Powers, Benjamin F

From Lane Co Oregon


A well-known agriculturist residing near Springfield, Lane County, Oregon, was born in Allegany county,New York, in 1826, a son of Benjamin B. and Mary A. (Powell) Powers, natives of Vermont. The ancestors of these parents had for generations been residents of the Green Mountain State, and the Powell family formerly owned the town site of Woodstock. The father of our subject was a cabinet-maker by trade, and followed this occupation in Maine until, 1824 when he removed to Allegany county, New York. He built a grist-mill on Vandemark creek, which he operated until 1833, when he emigrated to Illinois. He engaged in farming and worked at his trade as opportunity offered, until 1852, when he started with his wife and seven children to Oregon. His outfit consisted of three wagons, each drawn by three yoke of oxen, one two-horse wagon, and ten cows. They joined a train of seventy-two wagons, the company numbering 250 persons. Arriving at the Platt river the cholera settled upon the train, and thirty-two deaths resulted, Mrs. Powers being among the number who were buried upon the silent plain. They then divided into smaller companies and finished the journey without particular incident. Arrived at the Dalles, they proceeded by water and the river trail to the "mouth of Sandy," and then drove by Albany to Lane county. Mr. Powers located on a donation claim near the present town of Springfield, and engaged in farming. B. F. Powers was reared and educated in Illinois, and crossed the plains with his parents in 1852, driving an ox team and walking the entire distance. He bought 160 acres adjoining his father, and at once engaged in farming, which has been the occupation of his life.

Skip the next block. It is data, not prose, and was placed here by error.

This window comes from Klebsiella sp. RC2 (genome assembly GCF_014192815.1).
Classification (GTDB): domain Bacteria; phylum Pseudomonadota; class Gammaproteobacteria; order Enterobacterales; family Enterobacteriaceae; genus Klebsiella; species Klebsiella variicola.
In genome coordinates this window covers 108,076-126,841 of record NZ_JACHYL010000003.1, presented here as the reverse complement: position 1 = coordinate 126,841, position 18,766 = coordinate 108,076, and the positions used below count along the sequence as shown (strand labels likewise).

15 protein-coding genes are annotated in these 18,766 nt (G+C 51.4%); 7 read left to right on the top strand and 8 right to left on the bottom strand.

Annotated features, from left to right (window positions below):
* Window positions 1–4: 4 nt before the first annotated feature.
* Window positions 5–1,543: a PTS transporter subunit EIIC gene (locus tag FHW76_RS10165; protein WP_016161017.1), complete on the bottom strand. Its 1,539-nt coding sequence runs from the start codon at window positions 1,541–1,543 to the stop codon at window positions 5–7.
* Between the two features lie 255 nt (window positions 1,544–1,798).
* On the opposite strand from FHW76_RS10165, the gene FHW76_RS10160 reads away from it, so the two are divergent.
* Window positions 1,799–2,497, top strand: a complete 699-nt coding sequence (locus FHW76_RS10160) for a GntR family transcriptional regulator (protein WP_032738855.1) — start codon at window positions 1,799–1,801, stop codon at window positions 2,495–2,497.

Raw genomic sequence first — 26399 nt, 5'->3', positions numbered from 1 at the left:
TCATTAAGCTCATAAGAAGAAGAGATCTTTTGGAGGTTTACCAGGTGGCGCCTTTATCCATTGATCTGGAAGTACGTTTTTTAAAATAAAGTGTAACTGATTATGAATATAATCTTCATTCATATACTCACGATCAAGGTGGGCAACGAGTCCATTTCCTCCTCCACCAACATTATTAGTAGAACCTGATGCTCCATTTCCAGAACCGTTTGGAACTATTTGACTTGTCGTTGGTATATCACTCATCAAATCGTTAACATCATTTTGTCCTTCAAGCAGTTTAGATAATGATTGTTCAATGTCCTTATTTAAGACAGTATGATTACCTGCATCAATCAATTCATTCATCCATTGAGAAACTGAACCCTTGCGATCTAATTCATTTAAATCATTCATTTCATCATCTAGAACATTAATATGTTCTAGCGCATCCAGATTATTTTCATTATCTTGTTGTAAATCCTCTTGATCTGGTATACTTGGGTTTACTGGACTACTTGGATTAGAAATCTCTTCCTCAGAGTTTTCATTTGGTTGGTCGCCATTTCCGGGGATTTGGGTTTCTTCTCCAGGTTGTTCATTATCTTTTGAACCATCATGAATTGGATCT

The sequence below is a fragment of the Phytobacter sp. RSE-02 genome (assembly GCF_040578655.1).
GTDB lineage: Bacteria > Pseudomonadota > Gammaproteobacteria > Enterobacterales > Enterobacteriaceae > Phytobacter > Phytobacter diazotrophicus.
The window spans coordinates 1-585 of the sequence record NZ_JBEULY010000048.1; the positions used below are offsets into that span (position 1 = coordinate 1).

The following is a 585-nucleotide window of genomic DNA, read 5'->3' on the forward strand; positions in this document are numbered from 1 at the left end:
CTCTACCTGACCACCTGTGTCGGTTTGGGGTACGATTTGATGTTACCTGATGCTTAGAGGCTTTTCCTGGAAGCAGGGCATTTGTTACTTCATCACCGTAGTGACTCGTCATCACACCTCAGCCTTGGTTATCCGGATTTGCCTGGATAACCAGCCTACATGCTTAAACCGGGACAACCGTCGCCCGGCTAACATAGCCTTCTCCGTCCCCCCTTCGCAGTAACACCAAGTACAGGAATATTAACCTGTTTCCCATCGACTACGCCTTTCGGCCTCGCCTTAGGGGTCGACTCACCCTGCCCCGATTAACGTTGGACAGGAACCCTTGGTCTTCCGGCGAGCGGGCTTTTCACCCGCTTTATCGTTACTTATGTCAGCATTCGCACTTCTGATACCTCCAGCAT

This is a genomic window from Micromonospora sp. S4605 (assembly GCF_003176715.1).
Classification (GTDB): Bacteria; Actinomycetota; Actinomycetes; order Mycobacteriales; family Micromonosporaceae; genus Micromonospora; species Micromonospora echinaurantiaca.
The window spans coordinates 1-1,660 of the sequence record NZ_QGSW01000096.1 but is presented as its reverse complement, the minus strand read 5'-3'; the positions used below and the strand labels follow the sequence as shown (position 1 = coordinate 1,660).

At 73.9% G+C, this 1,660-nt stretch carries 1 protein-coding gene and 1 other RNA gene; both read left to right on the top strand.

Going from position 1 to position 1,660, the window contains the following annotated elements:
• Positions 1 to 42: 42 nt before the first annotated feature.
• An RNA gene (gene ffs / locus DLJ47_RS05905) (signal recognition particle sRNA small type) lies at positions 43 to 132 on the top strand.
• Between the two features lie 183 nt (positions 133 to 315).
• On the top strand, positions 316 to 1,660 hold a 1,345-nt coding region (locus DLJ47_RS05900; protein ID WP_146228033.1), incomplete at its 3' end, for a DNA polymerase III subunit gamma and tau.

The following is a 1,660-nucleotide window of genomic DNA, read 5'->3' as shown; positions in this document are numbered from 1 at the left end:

He was married near Springfield, in 1864, to Miss Louisa M. Thomas, a daughter of Jonathan Thomas, a pioneer of 1852. They have one child, Catherine E., wife of C. L. Morton.

Mr. Powers now owns 350 acres of the original settlement of the family, one mile east of Springfield, and the fine condition of the land and all of his surroundings indicate the thrift and wisdom with which they have been managed. Formerly he dealt largely in sheep, cattle and horses, but of late years he has given his attention to the raising of cereals, and sows 250 acres of grain annually. Inheriting the energy characteristic of his New England ancestors, with zeal and perseverance he has pursued his avocation, and has now one of the best improved farms in Lane county.

Hines, H. K. "An Illustrated History of the State of Oregon." Chicago: Lewis Pub. Co. 1893. p. 325.

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